The Apollo is an indoor security system with a plethora of bells and whistles

Amaryllo’s USS$199.99 Apollo is one of the most multi-faceted home security devices I’ve run across. It’s an auto-tracking indoor security camera that uses biometric features to help monitor your home, though you’ll need an Amaryllo subscription to take advantage of some of its features.

If you buy the Amaryllo security camera, you get the option to purchase various plans including unlimited cloud storage for up to a year. The paid subscriptions give you access to facial recognition for up to 10 people, fire warning, human, pet and vehicle detection, and a heat tracking activity map. 

The Fire Warning sends a push notification directly to your iPhone or Android device in case of a fire. (The Apollo works with iOS/iPadOS devices, as well as the Android operating system.) The activity map the provides you with an image to decipher the most used and unused parts of your home.

The Apollo packs a 360-degree camera and can quickly swivel, pan, and tilt to track whatever it spots. You can set its camera to ignore what’s behind it if you have it installed next to a wall. If you don’t, the Apollo will rotate all the way around when tracking. Also, two-way talk lets you talk to whoever is in front of the camera

The  camera boasts built-in features such as two-way communication, facial recognition, night vision, and motion-activated notifications. The security camera can detect humans and animal presence, even when it can’t see a face. 

Speaking of facial recognition, the Apollo can learn faces and identify them. To help your camera learn your face and the mugs of another nine folks you want included for facial recognition, you have to tilt the biometric camera to different angles and let it take pictures (in up to 1080p resolution). It’s a pretty easy process, akin to setting up Face ID on an iPhone.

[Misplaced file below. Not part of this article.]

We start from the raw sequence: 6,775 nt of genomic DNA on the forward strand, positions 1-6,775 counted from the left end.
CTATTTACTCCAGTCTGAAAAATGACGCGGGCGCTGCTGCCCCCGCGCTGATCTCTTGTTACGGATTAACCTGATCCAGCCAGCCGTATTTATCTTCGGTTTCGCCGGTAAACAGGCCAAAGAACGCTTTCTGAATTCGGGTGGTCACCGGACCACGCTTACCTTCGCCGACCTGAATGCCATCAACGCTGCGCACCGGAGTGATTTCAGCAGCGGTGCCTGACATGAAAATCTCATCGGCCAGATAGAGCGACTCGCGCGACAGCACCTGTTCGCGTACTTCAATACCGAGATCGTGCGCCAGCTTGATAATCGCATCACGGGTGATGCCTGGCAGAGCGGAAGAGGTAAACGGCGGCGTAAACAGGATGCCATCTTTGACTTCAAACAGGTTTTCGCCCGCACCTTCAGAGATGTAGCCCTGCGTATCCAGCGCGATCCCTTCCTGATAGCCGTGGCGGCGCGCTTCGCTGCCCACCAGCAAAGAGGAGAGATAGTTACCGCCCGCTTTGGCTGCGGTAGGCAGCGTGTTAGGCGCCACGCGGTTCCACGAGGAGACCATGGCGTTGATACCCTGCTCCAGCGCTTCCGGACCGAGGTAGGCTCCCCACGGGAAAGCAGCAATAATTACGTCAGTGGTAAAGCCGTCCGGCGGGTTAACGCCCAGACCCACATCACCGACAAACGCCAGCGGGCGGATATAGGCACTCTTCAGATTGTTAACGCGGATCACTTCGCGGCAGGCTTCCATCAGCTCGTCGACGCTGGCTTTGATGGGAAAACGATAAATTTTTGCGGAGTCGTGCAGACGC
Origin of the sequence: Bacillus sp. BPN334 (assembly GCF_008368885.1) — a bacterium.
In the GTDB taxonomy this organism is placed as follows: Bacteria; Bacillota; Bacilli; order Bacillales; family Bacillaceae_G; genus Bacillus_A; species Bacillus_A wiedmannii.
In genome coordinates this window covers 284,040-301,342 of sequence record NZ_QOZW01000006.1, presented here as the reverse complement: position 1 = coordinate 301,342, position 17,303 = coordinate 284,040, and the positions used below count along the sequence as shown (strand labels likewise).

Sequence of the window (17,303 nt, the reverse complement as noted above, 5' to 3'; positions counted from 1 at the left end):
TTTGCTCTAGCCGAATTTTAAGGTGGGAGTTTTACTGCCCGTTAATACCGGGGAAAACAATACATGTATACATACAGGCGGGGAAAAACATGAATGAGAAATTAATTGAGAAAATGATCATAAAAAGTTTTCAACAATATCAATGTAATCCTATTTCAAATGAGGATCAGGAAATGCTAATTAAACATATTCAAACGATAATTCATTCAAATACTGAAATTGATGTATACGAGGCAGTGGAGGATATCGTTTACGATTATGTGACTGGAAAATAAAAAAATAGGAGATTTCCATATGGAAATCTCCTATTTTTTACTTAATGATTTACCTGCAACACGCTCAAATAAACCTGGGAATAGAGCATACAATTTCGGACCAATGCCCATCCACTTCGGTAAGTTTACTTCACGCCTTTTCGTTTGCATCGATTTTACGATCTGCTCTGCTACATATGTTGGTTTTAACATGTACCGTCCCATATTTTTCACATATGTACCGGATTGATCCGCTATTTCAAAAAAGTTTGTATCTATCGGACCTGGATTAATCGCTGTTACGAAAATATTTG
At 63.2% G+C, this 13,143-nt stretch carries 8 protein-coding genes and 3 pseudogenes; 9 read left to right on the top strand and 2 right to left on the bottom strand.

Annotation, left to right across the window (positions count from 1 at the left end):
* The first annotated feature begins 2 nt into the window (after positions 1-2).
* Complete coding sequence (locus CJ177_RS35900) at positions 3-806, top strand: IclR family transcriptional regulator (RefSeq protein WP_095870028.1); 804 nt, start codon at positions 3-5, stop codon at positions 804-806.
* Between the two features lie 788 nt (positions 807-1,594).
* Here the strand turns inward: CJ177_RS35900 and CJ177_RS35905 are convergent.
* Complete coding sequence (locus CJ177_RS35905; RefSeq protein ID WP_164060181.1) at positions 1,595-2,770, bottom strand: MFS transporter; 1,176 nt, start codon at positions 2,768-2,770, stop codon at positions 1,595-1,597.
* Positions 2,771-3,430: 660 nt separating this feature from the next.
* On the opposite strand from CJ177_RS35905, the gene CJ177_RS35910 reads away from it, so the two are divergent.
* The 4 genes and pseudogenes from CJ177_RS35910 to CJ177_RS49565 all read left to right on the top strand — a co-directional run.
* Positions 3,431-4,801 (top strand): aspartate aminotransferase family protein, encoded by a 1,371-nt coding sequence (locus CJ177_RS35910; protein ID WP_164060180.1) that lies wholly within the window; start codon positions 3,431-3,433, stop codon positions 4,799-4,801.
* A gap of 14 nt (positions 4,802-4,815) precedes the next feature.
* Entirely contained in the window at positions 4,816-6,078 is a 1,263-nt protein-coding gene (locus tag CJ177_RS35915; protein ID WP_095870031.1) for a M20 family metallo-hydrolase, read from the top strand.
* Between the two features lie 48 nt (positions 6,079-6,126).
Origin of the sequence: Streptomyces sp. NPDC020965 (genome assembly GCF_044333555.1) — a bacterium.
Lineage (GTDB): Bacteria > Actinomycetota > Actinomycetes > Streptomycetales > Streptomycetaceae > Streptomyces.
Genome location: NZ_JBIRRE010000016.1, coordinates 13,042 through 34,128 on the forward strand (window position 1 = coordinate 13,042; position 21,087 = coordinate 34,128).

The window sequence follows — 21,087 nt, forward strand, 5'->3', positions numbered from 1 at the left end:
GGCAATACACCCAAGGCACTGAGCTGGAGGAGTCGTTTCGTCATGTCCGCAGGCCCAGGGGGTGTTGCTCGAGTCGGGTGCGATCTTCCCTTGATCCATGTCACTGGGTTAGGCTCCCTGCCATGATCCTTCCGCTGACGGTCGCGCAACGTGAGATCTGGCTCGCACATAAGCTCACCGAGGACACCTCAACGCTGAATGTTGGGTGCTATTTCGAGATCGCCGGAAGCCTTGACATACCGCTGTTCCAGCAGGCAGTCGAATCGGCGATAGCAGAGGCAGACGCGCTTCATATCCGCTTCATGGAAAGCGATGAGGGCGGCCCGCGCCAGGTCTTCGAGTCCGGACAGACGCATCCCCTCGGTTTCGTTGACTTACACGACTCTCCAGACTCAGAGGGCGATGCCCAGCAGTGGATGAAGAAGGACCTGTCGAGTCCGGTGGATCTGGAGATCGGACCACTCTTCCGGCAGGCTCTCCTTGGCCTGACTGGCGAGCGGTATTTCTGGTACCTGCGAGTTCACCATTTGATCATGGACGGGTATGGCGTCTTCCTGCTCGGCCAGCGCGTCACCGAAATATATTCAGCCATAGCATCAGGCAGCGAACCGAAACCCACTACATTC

The Apollo is a “friendly” device. It greets you in a human (ish) voice if you’re being tracked.

The pet detection feature allows users to be informed on what the Apollo is seeing directly from a notification on their phone. You can spot dogs, cats and birds from up to 20 feet away.

Once the Apollo has the data, it can identify the aforementioned 10 folks in videos. You can even “teach” the camera learn the names of the people it spots. Then, for instance, you can be notified when they get home or when they pass in front of the camera.

The Apollo can recognize more than 100 different sounds; however, for security purposes, the folks at Amaryllo have narrowed the sound recognition technology down to detecting: the sound of glass breaking and the sound of a smoke detector alarm beeping to warn users of home intrusions or potential fire hazards. In the case of a break-in, the Apollo can use its surprisingly loud siren to scare off intruders.

What’s more, the Apollo has 256-bit Military Level Encryption to help your data private.

You can use the Amaryllo app (a free download at the Apple App Store and Google Play) to view motion alerts, though you’ll only see image clips of whoever or whatever triggered motion. The app also makes setting up the security camera relatively painless.

You’ll need to connect your mobile devices to a 2.4GHz band Wi-Fi before setup. They can then connect to 5GHz band Wi-Fi, assuming you have it, for viewing after the setup is complete.

One thing I really appreciate is the privacy feature that you can enable via the app. You can set up a schedule to have the camera turn away and off during a set time frame each day.

To store video files, you’ll need to use the Amaryllo Cloud or Google Drive. I’d love for an iCloud option, but there’s not one. You can also store them in a 128GB microSD card.

Review overview

Ease of set-up7
iOS compatibilty10

The Pros

  • Has a plethora of features
  • Camera can rotate 360 degrees
  • Can learn up to 10 human faces

The Cons

  • Subscription required to keep using all features
  • No iCloud option for online storage
  • A bit pricey


9You may not need all the bells and whistles of the Apollo. But if you an indoor security systems that does have ALL the bells the whistle, this is your baby.

Dennis Sellers
the authorDennis Sellers
Dennis Sellers is the editor/publisher of Apple World Today. He’s been an “Apple journalist” since 1995 (starting with the first big Apple news site, MacCentral). He loves to read, run, play sports, and watch movies.